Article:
Sustainable Deep Learning Architectures require Manageability
Every complex technology requires manageability to be economically sustainable.
— Carlos E. Perez (from defunct Manageability blog)
This is a very important consideration that is often overlooked by many in the field of Artificial Intelligence (AI). I suspect there are very few academic researchers who understand this aspect. The work performed in academe is distinctly different from the work required to make a product that is sustainable and economically viable. It is the difference between computer code that is written to demonstrate a new discovery and code that is written to support the operations of a company. The former kind turns to be exploratory and throw away while the latter kind tends to be exploitive and requires sustainability. These two kinds are intrinsically two ends of the spectrum.
There are many areas where it is very clear as to how AI can be of great benefit. However, we need to pause and consider the manageability of a proposed system. In a messy world of ever-changing needs and of systems that always fail, how then shall we build systems where the value to us far exceeds the cost of maintaining them. We will fail in deploying AI if we have little understanding of how to scale their deployment. AI is in dire need of operating environments where technical debt is contained and innovation is allowed to flourish unconstrained.
In a previous post, I had explored how Uber and Google have built Deep Learning systems to manage technical debt. I also previously explored an appealing architecture that is biologically inspired. This involves the consideration of capabilities such as redundancy, heterogeneity, modularity, adaptation, prudence, and embeddedness. These are ideas that are conventionally outside the vocabulary of current machine learning experts. Clearly, there is a need to understand how much larger (and economically viable) AI-driven system is to be built.
Michael Jordan (Michael Jordan) recently wrote “AI — The Revolution Hasn’t Happened Yet” that the principles for designing “planetary-scale inference-and-decision-making systems” isn’t a well-understood discipline. It’s hard to design something of this complexity when that something doesn’t exist. We are all making it up as we move forward!
Where can we find the design inspiration to minimize our mistakes? Michael Jordan provides a hint to a forgotten discipline known as Cybernetics. As Jordan rightly astutely observes:
Wiener’s intellectual agenda [Cybernetics] that has come to dominate in the current era, under the banner of McCarthy’s terminology [Artificial Intelligence].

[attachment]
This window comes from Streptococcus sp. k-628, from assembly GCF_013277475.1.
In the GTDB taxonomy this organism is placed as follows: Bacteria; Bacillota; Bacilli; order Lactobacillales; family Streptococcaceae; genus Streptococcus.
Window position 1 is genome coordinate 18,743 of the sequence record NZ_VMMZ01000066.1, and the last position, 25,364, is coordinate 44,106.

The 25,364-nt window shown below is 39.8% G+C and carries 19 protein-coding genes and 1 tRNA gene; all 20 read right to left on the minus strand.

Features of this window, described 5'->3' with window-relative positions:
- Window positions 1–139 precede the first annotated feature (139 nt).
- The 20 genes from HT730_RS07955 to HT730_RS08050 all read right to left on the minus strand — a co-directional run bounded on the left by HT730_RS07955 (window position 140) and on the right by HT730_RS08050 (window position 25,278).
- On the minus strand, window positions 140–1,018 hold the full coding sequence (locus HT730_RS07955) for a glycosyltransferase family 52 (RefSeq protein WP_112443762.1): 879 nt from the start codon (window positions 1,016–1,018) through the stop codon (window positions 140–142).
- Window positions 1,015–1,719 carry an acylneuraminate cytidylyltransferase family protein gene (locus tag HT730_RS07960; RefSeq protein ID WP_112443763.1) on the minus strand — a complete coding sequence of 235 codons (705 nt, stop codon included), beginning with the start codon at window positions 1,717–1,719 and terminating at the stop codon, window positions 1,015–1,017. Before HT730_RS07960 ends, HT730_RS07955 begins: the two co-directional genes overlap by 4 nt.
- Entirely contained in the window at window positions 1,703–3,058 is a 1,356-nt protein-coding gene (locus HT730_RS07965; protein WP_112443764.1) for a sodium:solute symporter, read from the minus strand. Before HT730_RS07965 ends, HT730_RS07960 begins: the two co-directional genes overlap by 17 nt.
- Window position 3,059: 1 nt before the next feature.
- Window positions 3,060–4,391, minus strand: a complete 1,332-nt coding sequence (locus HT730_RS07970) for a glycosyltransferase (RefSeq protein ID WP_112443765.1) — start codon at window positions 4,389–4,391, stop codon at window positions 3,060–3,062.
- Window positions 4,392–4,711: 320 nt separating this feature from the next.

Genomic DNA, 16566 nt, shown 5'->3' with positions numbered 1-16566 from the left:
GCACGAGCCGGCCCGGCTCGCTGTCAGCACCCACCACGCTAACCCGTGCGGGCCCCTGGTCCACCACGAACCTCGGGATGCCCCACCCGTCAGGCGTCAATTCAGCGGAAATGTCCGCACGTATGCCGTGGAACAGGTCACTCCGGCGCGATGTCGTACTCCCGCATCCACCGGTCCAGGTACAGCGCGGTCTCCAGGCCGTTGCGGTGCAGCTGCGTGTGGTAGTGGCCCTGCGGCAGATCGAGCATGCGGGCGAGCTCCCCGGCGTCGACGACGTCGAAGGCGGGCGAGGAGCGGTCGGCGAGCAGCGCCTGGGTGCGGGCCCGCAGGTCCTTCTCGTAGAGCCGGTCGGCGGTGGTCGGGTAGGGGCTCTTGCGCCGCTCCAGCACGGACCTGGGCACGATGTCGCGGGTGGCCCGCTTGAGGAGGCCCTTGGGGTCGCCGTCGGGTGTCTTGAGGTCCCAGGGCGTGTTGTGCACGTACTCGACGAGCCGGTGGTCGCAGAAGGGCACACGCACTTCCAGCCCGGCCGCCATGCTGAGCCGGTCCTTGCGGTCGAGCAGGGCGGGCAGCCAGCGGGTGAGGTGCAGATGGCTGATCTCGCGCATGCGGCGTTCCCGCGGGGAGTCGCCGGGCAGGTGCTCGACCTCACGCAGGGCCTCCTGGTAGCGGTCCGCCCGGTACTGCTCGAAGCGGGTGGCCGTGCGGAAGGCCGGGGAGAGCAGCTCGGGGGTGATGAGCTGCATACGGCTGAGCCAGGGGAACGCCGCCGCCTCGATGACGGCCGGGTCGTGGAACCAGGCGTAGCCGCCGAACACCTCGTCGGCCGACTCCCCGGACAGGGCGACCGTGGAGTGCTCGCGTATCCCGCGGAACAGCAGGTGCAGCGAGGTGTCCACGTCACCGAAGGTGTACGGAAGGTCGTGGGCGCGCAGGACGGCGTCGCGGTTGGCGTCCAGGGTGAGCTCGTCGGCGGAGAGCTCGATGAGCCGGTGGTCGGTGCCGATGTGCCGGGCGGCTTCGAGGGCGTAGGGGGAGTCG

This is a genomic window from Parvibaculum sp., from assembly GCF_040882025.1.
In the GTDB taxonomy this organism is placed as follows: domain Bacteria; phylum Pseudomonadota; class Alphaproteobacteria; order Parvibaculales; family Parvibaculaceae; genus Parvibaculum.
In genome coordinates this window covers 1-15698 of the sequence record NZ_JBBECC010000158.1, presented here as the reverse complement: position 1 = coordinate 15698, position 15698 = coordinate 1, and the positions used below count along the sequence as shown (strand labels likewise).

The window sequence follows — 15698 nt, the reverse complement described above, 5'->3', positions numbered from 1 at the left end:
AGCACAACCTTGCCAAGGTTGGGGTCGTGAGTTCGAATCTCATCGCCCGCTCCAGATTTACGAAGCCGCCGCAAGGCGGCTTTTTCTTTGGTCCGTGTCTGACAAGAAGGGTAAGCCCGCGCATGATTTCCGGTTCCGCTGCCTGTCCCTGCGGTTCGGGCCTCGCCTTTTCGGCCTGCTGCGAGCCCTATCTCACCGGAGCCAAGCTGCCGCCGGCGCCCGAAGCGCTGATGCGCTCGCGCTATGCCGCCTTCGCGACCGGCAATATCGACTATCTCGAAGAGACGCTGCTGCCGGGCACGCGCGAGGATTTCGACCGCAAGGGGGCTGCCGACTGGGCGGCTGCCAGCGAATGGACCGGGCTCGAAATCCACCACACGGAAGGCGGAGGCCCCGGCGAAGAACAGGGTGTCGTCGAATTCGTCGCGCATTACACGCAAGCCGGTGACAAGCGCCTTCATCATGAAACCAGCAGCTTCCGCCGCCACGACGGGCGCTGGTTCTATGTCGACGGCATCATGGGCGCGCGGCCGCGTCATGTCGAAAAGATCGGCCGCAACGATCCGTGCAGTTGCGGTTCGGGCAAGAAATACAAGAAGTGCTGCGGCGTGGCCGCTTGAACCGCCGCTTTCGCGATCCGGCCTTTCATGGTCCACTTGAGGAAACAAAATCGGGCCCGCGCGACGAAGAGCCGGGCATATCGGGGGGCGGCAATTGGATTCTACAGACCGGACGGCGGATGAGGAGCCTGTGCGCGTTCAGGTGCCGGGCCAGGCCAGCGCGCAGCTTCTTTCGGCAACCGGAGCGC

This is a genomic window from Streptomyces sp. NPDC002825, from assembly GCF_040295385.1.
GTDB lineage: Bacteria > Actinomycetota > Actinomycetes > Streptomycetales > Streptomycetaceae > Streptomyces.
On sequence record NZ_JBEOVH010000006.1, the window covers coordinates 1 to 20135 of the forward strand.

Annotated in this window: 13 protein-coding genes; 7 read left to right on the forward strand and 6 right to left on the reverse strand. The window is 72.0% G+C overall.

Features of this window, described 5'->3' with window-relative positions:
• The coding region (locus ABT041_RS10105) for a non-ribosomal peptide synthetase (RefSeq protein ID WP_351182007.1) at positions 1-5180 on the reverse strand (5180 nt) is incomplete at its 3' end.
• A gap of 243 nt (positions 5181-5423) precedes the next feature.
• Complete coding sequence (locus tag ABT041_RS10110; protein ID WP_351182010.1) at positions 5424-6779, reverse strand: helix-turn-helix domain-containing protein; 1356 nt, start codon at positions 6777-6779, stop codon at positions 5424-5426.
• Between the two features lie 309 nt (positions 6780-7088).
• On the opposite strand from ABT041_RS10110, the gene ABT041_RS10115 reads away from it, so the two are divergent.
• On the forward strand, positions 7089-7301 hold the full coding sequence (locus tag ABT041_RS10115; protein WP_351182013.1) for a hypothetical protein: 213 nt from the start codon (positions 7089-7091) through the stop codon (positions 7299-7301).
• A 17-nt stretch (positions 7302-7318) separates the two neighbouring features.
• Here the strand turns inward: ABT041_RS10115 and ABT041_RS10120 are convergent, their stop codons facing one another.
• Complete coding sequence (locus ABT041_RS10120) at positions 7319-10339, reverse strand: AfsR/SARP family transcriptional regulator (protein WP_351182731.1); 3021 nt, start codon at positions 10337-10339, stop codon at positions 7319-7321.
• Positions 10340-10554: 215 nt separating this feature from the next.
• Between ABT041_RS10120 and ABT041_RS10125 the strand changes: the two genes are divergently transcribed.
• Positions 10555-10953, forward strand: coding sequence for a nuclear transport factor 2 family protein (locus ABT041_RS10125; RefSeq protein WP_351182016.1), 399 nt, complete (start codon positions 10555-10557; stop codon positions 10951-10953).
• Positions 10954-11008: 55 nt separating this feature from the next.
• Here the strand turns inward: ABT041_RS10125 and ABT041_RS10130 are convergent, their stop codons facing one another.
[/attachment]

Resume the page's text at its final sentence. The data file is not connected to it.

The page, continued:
It is one tragedy of our civilization that those who conjure up the more appealing label receives a lion share of the credit. The value of branding should not be dismissed even in the supposed meritocracy we imagine we have in the sciences.
Cybernetics studies the interplay of intelligent systems: both human and machine. This differs from the goals of Artificial Intelligence which focuses on the attainment of human capable general intelligence. The majority of excitement and research funding is focused on the nuts and bolts of creating more capable cognitive machinery. Unfortunately, cybernetics and the study of developing better human and machine collaborated remains grossly underfunded. Human-in-the-loop systems are today addressed by a few in UX community however this leads to an extremely narrow and incomplete perspective.
The recent Facebook and Cambridge Analytica fiasco and the manufacturing failures at Tesla are testaments to the intrinsic complexity of these systems. We simply all lack the cognitive framework to properly manage this complexity. It goes beyond just having a handle on relevancy, provenance, and reliability that we find in today’s conventional information systems. The failures of Facebook involve privacy and security. The failures of Tesla involve properly balancing human and robotic work. In both instances, it involves the inclusion of humans as a variable in the complete equation. Unfortunately, we are all at a loss of the shape of this equation.
One may divide the concerns of AI-driven architectures into two areas. Michael Jordan labels this as Intelligent Augmentation (IA) and Intelligent Infrastructure (II). IA, designing systems to handle the cognitive load of workers is a topic I discuss in detail in The Deep Learning AI Playbook. However, II involves the design and development of sustainable infrastructure. An intuitive understanding of the difficulties of this area can be best depicted by the “AV Problem”. That is the audio-visual problem that we can’t seem to solve every time we have a presentation. Countless hours have been wasted every single day trying to interface a computer to the audio-visual system. It is a problem that seems to be simple enough, yet it seems to defy a solution. Solve the AV problem and you have made a gigantic step in solving the II problem.